A sacrament is a Christian rite recognized as of particular importance and significance. There are various views on the existence and meaning of such rites. Many Christians consider the sacraments to be a visible symbol of the reality of God, as well as a means by which God enacts his grace. Many denominations, including the Catholic, Anglican, Lutheran, Methodist, and Reformed, hold to the definition of sacrament formulated by Augustine of Hippo: an outward sign of an inward grace that has been instituted by Jesus Christ.[1][2][3][4] Sacraments signify God's grace in a way that is outwardly observable to the participant.[4]

The Catholic Church, the Hussite Church and the Old Catholic Church recognise seven sacraments: Baptism, Reconciliation (Penance or Confession), Eucharist (or Holy Communion), Confirmation, Marriage, Holy Orders, and Anointing of the Sick.[4][5][6][7] The Eastern Orthodox Church and Oriental Orthodox Church[8] also believe that there are seven major sacraments, but apply the corresponding Greek word, μυστήριον (mysterion) also to rites that in the Western tradition are called sacramentals and to other realities, such as the Church itself.[9][10] Many Protestant denominations, such as those within the Reformed tradition, identify two sacraments instituted by Christ, the Eucharist (or Holy Communion) and Baptism.[11] The Lutheran sacraments include these two, often adding Confession (and Absolution) as a third sacrament.[11][12] Anglican and Methodist teaching is that "there are two Sacraments ordained of Christ our Lord in the Gospel, that is to say, Baptism and the Supper of the Lord", and that "those five commonly called Sacraments, that is to say, Confirmation, Penance, Orders, Matrimony, and Extreme Unction, are not to be counted for Sacraments of the Gospel".[13][14] In the Community of Christ, a restorationist denomination with traditional Protestant theology, eight sacraments are recognized, including "baptism, confirmation, blessing of children, the Lord's Supper, ordination, marriage, the Evangelist Blessing, and administration to the sick."[15]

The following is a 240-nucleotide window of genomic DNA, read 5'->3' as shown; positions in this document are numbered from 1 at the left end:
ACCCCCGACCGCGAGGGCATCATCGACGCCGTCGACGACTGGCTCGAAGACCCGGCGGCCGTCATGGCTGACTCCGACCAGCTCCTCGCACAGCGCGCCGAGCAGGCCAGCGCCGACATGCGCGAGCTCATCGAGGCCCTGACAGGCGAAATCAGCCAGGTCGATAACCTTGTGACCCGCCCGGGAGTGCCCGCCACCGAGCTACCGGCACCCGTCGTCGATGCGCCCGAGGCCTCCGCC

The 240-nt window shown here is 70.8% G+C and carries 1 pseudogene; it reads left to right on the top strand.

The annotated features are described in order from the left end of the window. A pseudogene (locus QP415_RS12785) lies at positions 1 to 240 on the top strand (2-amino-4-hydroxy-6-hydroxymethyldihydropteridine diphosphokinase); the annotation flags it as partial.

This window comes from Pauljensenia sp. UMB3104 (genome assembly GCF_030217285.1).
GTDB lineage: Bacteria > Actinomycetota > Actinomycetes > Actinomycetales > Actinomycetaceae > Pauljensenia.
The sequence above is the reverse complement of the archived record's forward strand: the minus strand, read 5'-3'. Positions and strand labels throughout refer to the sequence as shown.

Some traditions do not observe any of the rites, or hold that they are simply reminders or commendable practices that do not impart actual grace—not sacraments but "ordinances" pertaining to certain aspects of the Christian faith.[16]


The English word "sacrament" is derived indirectly from the Ecclesiastical Latin sacrāmentum, from Latin sacrō ("hallow, consecrate"), from sacer ("sacred, holy"). This in turn is derived from the Greek New Testament word "mysterion". In Ancient Rome, the term meant a soldier's oath of allegiance, and also a sacred rite. Tertullian, a 3rd-century Christian writer, suggested that just as the soldier's oath was a sign of the beginning of a new life, so too was initiation into the Christian community through baptism and Eucharist.[17]

Other Languages
Avañe'ẽ: Marangaturã
български: Тайнство
català: Sagrament
čeština: Svátost
dansk: Sakramente
Deutsch: Sakrament
eesti: Sakrament
español: Sacramento
Esperanto: Sakramento
euskara: Sakramentu
فارسی: هفت‌آیین
français: Sacrement
한국어: 성사
Հայերեն: Խորհուրդ
hrvatski: Sakrament
Bahasa Indonesia: Sakramen
interlingua: Sacramento
italiano: Sacramento
עברית: סקרמנט
ქართული: საიდუმლონი
kaszëbsczi: Sakrameńt
Kiswahili: Sakramenti
Latina: Sacramentum
Lëtzebuergesch: Sakrament
lietuvių: Sakramentas
Limburgs: Sacrament
lingála: Sakramɛ́ntu
lumbaart: Sacrament
magyar: Szentség
македонски: Свети тајни
മലയാളം: കൂദാശകൾ
Bahasa Melayu: Sakramen
Nederlands: Sacrament
norsk: Sakrament
norsk nynorsk: Sakrament
polski: Sakrament
português: Sacramento
rumantsch: Sacrament
русский: Таинство
Scots: Sacrament
shqip: Sakramenti
Simple English: Sacrament
slovenčina: Sviatosť
slovenščina: Zakrament
српски / srpski: Свете тајне
srpskohrvatski / српскохрватски: Sakrament
svenska: Sakrament
Tagalog: Sakramento
Türkçe: Sakrament
українська: Таїнство
vèneto: Sacramento
Tiếng Việt: Bí tích
中文: 聖禮